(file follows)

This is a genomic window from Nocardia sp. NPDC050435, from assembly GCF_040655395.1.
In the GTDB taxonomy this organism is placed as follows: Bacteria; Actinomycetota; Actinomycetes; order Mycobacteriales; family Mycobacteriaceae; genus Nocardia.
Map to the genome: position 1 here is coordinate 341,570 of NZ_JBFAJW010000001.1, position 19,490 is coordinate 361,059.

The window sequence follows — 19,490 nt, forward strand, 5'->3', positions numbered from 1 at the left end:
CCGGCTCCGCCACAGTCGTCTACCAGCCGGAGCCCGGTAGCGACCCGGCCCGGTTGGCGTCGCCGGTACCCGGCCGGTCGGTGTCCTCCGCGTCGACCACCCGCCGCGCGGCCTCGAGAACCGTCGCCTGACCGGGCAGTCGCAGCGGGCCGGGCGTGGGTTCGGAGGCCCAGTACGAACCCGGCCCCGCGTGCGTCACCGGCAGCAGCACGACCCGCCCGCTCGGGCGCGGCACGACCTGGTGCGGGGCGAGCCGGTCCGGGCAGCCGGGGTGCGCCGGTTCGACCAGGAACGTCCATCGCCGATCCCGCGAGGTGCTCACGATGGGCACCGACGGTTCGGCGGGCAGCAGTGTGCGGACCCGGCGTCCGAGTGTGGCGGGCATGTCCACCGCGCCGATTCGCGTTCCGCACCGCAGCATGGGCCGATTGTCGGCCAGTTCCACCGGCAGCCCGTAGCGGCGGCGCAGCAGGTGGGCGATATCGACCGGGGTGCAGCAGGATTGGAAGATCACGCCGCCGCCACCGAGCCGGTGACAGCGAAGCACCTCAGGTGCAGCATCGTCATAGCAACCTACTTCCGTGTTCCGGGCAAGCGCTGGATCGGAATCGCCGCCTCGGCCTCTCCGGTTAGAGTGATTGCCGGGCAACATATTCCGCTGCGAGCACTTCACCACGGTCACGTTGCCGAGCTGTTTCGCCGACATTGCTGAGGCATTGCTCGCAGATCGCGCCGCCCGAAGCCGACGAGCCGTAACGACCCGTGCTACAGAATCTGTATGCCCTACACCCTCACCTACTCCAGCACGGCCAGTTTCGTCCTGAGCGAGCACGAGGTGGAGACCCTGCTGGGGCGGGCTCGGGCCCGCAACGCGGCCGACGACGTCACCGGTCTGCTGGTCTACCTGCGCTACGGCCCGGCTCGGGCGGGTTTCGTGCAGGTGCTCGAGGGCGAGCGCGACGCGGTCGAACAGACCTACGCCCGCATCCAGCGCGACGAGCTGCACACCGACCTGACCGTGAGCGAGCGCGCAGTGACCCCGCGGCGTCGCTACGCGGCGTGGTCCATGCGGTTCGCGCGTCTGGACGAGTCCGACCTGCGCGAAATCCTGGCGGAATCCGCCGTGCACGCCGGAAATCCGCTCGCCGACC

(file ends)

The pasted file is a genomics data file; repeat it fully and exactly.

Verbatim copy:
This is a genomic window from Nocardia sp. NPDC050435, from assembly GCF_040655395.1.
In the GTDB taxonomy this organism is placed as follows: Bacteria; Actinomycetota; Actinomycetes; order Mycobacteriales; family Mycobacteriaceae; genus Nocardia.
Map to the genome: position 1 here is coordinate 341,570 of NZ_JBFAJW010000001.1, position 19,490 is coordinate 361,059.

The window sequence follows — 19,490 nt, forward strand, 5'->3', positions numbered from 1 at the left end:
CCGGCTCCGCCACAGTCGTCTACCAGCCGGAGCCCGGTAGCGACCCGGCCCGGTTGGCGTCGCCGGTACCCGGCCGGTCGGTGTCCTCCGCGTCGACCACCCGCCGCGCGGCCTCGAGAACCGTCGCCTGACCGGGCAGTCGCAGCGGGCCGGGCGTGGGTTCGGAGGCCCAGTACGAACCCGGCCCCGCGTGCGTCACCGGCAGCAGCACGACCCGCCCGCTCGGGCGCGGCACGACCTGGTGCGGGGCGAGCCGGTCCGGGCAGCCGGGGTGCGCCGGTTCGACCAGGAACGTCCATCGCCGATCCCGCGAGGTGCTCACGATGGGCACCGACGGTTCGGCGGGCAGCAGTGTGCGGACCCGGCGTCCGAGTGTGGCGGGCATGTCCACCGCGCCGATTCGCGTTCCGCACCGCAGCATGGGCCGATTGTCGGCCAGTTCCACCGGCAGCCCGTAGCGGCGGCGCAGCAGGTGGGCGATATCGACCGGGGTGCAGCAGGATTGGAAGATCACGCCGCCGCCACCGAGCCGGTGACAGCGAAGCACCTCAGGTGCAGCATCGTCATAGCAACCTACTTCCGTGTTCCGGGCAAGCGCTGGATCGGAATCGCCGCCTCGGCCTCTCCGGTTAGAGTGATTGCCGGGCAACATATTCCGCTGCGAGCACTTCACCACGGTCACGTTGCCGAGCTGTTTCGCCGACATTGCTGAGGCATTGCTCGCAGATCGCGCCGCCCGAAGCCGACGAGCCGTAACGACCCGTGCTACAGAATCTGTATGCCCTACACCCTCACCTACTCCAGCACGGCCAGTTTCGTCCTGAGCGAGCACGAGGTGGAGACCCTGCTGGGGCGGGCTCGGGCCCGCAACGCGGCCGACGACGTCACCGGTCTGCTGGTCTACCTGCGCTACGGCCCGGCTCGGGCGGGTTTCGTGCAGGTGCTCGAGGGCGAGCGCGACGCGGTCGAACAGACCTACGCCCGCATCCAGCGCGACGAGCTGCACACCGACCTGACCGTGAGCGAGCGCGCAGTGACCCCGCGGCGTCGCTACGCGGCGTGGTCCATGCGGTTCGCGCGTCTGGACGAGTCCGACCTGCGCGAAATCCTGGCGGAATCCGCCGTGCACGCCGGAAATCCGCTCGCCGACC